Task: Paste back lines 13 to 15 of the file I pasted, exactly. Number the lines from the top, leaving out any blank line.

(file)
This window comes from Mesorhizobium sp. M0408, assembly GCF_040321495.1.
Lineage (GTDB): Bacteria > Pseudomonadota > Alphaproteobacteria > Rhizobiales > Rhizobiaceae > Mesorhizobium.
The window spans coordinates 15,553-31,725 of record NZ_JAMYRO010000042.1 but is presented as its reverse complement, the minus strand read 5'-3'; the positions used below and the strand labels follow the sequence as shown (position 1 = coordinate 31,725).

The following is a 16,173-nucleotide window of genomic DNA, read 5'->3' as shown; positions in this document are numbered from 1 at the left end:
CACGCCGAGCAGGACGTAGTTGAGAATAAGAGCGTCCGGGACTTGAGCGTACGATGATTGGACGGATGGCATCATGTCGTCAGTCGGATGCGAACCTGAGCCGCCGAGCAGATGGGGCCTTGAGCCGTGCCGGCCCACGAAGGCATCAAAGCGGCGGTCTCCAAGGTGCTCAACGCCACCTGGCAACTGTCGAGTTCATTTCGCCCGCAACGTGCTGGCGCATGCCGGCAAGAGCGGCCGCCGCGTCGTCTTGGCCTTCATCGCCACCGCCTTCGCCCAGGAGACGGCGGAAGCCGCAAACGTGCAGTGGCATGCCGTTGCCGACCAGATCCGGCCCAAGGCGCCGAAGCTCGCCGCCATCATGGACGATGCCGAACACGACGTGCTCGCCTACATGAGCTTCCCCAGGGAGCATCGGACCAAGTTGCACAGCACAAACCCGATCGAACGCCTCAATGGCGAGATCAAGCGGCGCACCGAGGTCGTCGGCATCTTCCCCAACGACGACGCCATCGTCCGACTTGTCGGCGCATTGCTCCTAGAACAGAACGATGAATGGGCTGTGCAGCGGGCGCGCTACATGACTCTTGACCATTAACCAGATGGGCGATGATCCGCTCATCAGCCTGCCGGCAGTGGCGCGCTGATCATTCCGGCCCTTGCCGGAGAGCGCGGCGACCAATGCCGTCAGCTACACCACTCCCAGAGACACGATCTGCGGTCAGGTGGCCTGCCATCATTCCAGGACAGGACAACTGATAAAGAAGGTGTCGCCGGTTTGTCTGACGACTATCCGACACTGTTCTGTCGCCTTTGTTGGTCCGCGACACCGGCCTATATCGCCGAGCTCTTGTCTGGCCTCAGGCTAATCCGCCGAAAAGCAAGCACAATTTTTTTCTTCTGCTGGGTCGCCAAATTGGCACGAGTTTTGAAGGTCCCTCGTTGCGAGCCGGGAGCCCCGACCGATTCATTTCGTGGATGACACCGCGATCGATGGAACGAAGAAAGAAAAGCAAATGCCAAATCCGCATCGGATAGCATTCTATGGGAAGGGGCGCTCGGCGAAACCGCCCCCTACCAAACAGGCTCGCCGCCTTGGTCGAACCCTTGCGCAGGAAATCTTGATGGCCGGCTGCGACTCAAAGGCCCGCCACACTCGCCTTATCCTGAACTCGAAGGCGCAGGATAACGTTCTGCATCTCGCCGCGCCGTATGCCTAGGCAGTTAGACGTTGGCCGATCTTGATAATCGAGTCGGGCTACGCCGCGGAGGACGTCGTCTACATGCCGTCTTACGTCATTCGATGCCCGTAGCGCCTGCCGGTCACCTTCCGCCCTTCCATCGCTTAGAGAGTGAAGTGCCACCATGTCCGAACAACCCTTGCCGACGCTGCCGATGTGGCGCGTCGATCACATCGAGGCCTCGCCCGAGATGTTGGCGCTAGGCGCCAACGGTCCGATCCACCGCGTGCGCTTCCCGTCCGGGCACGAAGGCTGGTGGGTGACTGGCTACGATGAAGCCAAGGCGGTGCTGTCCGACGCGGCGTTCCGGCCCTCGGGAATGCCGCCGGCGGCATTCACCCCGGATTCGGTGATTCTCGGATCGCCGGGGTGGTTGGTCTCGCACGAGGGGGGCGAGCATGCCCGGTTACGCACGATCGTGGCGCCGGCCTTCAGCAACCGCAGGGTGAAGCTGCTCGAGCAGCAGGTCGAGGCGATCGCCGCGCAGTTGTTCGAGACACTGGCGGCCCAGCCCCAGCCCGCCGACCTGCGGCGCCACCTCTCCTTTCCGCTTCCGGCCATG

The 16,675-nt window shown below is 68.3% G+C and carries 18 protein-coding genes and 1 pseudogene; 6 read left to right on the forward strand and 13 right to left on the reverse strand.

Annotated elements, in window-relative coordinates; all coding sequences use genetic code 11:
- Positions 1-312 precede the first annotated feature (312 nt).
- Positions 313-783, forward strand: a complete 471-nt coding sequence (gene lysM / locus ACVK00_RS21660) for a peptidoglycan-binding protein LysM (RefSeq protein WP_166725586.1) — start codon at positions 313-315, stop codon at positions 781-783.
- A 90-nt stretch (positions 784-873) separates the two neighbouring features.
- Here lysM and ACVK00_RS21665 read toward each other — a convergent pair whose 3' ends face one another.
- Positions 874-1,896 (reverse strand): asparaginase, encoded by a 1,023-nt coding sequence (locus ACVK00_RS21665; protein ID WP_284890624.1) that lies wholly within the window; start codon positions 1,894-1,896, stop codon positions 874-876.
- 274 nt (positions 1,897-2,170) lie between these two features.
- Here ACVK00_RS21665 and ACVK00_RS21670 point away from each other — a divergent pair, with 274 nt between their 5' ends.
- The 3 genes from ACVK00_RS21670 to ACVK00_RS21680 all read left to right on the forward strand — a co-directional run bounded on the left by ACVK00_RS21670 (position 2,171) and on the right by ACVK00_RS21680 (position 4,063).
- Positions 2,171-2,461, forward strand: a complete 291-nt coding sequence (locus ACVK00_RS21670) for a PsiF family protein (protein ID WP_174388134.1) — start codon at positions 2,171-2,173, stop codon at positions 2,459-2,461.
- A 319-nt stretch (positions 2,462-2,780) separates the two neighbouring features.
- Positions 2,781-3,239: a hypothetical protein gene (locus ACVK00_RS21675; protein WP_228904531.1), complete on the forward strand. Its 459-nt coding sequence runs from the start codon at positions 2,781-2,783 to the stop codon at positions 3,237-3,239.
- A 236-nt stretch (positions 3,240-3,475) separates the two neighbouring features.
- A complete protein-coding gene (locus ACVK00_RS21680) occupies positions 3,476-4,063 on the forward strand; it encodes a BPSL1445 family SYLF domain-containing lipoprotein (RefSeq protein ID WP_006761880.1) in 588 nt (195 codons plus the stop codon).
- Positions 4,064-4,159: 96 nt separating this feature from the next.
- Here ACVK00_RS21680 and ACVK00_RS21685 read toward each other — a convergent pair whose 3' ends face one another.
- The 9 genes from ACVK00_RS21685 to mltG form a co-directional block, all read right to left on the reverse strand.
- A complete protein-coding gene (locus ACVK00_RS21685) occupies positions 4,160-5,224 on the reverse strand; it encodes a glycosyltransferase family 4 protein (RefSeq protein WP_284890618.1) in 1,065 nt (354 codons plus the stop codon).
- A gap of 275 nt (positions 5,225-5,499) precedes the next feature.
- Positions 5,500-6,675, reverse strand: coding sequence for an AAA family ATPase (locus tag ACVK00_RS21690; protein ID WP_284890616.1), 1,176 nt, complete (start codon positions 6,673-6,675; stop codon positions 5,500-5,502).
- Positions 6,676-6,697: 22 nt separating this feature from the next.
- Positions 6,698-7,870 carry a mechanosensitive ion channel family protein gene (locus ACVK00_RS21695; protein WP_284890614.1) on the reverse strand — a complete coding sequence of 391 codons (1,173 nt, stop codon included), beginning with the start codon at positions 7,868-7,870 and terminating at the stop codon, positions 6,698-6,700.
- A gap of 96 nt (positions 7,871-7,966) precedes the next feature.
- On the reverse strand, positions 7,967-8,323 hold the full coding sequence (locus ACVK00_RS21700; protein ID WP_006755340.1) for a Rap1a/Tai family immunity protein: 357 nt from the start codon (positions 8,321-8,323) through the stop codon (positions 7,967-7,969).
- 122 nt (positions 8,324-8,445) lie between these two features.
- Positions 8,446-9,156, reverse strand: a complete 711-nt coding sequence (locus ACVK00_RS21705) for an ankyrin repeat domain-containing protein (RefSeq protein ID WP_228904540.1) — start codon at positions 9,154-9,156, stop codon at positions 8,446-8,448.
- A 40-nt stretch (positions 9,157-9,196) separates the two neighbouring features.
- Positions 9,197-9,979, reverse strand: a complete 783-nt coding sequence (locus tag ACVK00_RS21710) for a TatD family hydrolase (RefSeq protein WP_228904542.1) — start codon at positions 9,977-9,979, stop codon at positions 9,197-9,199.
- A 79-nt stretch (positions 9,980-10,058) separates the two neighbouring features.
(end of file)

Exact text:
- 274 nt (positions 1,897-2,170) lie between these two features.
- Here ACVK00_RS21665 and ACVK00_RS21670 point away from each other — a divergent pair, with 274 nt between their 5' ends.
- The 3 genes from ACVK00_RS21670 to ACVK00_RS21680 all read left to right on the forward strand — a co-directional run bounded on the left by ACVK00_RS21670 (position 2,171) and on the right by ACVK00_RS21680 (position 4,063).